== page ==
Pregnant and unable to quit smoking? Try text messaging

 Researchers recruited pregnant women who were already enrolled in an established text messaging programme called "Text4baby".  

Pregnant and unable to quit smoking? Try text messaging

New Delhi: Smoking is a savage addiction and a habit expecting mothers find extremely tough to get rid of.

Tobacco smoking during pregnancy is related to many effects on health and reproduction, in addition to the general health effects of tobacco.

Numerous studies have shown that tobacco use is a significant factor in miscarriages among pregnant smokers, and that it contributes to a number of other threats to the health of the fetus. Carbon monoxide in tobacco smoke can keep the developing baby from getting enough oxygen.

According to the Centers for Disease Control and Prevention (CDC), smoking during pregnancy can cause tissue damage in the unborn baby, particularly in the lung and brain, and some studies suggests a link between maternal smoking and cleft lip.

However, a study has found a solution for to-be mothers to help them kick the butt. Try some text messaging programme as it provides help for pregnant women in fighting the urge to light up a smoke, the study says.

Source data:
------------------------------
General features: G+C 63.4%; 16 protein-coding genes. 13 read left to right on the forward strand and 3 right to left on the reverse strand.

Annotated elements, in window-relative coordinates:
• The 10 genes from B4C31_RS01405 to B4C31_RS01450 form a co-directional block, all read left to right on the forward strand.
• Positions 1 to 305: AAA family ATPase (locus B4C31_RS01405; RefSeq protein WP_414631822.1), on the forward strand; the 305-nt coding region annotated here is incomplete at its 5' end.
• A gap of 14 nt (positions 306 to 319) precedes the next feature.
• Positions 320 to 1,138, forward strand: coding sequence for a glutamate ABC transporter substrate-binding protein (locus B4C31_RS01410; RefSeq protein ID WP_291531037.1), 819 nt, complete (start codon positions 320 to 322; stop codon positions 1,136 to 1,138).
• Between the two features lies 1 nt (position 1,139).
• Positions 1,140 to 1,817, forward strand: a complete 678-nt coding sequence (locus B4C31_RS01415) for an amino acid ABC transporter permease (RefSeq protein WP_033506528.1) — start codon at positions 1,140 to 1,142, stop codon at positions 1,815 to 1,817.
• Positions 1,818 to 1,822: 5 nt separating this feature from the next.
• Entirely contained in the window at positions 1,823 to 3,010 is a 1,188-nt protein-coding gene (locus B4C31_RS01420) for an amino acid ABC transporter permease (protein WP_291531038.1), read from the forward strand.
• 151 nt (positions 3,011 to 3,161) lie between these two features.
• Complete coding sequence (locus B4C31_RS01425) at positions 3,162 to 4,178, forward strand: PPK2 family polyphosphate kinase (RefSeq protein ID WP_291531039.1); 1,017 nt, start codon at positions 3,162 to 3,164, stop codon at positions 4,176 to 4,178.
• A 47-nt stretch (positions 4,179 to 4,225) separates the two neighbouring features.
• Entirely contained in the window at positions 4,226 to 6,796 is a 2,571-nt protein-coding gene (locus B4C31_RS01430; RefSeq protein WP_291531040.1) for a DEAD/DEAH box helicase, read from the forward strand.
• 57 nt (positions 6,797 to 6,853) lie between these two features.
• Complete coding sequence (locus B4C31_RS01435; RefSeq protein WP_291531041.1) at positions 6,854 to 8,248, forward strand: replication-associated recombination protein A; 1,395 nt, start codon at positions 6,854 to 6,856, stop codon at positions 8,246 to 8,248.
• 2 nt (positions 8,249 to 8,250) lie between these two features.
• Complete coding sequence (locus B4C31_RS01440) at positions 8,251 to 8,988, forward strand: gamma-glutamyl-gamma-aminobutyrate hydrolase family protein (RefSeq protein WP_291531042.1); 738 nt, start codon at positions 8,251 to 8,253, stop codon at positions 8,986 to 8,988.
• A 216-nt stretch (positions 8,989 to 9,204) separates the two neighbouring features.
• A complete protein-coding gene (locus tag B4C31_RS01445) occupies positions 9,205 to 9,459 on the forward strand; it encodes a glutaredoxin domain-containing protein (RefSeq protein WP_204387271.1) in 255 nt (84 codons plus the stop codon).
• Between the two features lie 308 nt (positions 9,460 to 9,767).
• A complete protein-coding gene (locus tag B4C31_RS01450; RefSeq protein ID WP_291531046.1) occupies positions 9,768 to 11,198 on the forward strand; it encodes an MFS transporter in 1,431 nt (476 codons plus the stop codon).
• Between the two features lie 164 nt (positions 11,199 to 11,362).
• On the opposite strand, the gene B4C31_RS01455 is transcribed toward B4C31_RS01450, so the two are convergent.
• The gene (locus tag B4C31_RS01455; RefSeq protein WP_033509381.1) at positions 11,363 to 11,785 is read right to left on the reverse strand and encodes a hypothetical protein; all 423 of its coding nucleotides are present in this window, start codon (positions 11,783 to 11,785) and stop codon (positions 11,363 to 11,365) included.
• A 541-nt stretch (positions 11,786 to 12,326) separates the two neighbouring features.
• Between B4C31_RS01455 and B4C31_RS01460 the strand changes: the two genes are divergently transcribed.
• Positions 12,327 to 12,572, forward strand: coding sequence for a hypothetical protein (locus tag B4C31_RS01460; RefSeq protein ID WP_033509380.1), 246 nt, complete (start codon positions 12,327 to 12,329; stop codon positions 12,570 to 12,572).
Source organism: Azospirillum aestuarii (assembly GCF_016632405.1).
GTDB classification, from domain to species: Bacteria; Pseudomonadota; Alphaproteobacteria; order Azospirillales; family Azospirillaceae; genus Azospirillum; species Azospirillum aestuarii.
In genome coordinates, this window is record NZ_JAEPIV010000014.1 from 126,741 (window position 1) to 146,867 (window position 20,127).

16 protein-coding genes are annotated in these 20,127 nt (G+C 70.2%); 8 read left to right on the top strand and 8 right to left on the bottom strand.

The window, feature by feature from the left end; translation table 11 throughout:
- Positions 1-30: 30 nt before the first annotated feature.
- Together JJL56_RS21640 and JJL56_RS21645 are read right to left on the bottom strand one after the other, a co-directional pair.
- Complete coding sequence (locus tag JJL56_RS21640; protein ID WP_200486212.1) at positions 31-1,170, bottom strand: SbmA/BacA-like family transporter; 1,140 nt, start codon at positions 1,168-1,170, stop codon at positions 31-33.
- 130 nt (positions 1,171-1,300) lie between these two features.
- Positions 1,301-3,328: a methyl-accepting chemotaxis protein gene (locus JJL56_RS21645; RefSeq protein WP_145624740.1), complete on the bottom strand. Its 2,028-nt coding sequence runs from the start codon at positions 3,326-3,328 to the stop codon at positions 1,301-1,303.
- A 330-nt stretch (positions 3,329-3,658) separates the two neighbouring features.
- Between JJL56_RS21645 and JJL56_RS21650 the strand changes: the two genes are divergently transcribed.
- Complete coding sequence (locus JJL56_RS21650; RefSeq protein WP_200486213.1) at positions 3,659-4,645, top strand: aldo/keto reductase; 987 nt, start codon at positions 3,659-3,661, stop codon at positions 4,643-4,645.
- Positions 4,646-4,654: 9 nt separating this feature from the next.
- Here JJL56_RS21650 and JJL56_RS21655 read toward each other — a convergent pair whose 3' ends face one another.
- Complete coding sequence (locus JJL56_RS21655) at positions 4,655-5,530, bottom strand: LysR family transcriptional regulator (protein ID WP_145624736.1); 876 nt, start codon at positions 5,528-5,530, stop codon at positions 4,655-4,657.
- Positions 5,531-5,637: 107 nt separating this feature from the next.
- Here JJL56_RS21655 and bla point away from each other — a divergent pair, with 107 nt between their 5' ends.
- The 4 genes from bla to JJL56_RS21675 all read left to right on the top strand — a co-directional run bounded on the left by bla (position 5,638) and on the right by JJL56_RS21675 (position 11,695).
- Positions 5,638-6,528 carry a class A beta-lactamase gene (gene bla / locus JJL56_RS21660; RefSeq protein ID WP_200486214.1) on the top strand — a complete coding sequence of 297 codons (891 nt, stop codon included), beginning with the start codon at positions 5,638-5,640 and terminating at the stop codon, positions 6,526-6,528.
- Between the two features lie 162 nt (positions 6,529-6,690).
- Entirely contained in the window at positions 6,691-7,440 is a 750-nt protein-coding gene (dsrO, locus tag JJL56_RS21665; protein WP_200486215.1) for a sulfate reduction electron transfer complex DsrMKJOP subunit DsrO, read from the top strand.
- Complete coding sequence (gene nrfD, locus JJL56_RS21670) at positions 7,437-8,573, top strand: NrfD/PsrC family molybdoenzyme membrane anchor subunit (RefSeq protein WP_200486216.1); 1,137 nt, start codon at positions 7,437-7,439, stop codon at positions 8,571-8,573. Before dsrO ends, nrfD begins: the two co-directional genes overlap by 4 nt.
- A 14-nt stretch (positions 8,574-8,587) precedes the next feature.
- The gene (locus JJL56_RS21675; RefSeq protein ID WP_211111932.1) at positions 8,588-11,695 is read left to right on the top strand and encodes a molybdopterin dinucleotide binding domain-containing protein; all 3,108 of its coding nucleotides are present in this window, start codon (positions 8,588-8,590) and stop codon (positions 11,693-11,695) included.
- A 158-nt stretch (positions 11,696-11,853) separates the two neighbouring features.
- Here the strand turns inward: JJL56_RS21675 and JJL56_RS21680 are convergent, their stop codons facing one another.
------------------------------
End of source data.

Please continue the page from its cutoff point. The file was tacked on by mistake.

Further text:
"Our findings show that a text messaging programme helped some groups of pregnant women quit smoking during pregnancy," said lead author Lorien C. Abroms, associate professor at George Washington University.

Researchers recruited pregnant women who were already enrolled in an established text messaging programme called "Text4baby".

"Text4baby" has been found to have a positive health impact on alcohol consumption during pregnancy, but not in smoking.

Researchers wanted to find out if a more intensive mobile phone programme called "Quit4baby" would be more effective.

"Quit4baby" is targeted to smoking cessation and sends more text messages between one to eight per day aimed at bolstering a pregnant woman's resolve to quit. It allows a woman to text back for more help if she is experiencing a craving or goes back to smoking.

To find out, the team recruited nearly 500 pregnant women, who smoked an average of 7 cigarettes per day and wanted more help to quit.

After three months, 16 percent of the women who were enrolled in both "Text4baby" and "Quit4baby" had quit, compared with just 11 percent of women getting just "Text4baby".

"The study's findings published in the American Journal of Preventive Medicine suggest a potential new quitting strategy, especially for those later in their pregnancies and older pregnant women," Abroms mentioned.

The combo of "Text4baby" and "Quit4baby" helped women aged 26 or older and those in the second and third trimester of pregnancy quit through the delivery date and in some cases beyond.

However, the researchers found that the resolve to quit seemed to disappear postpartum as many of these women started smoking again.

(With IANS inputs)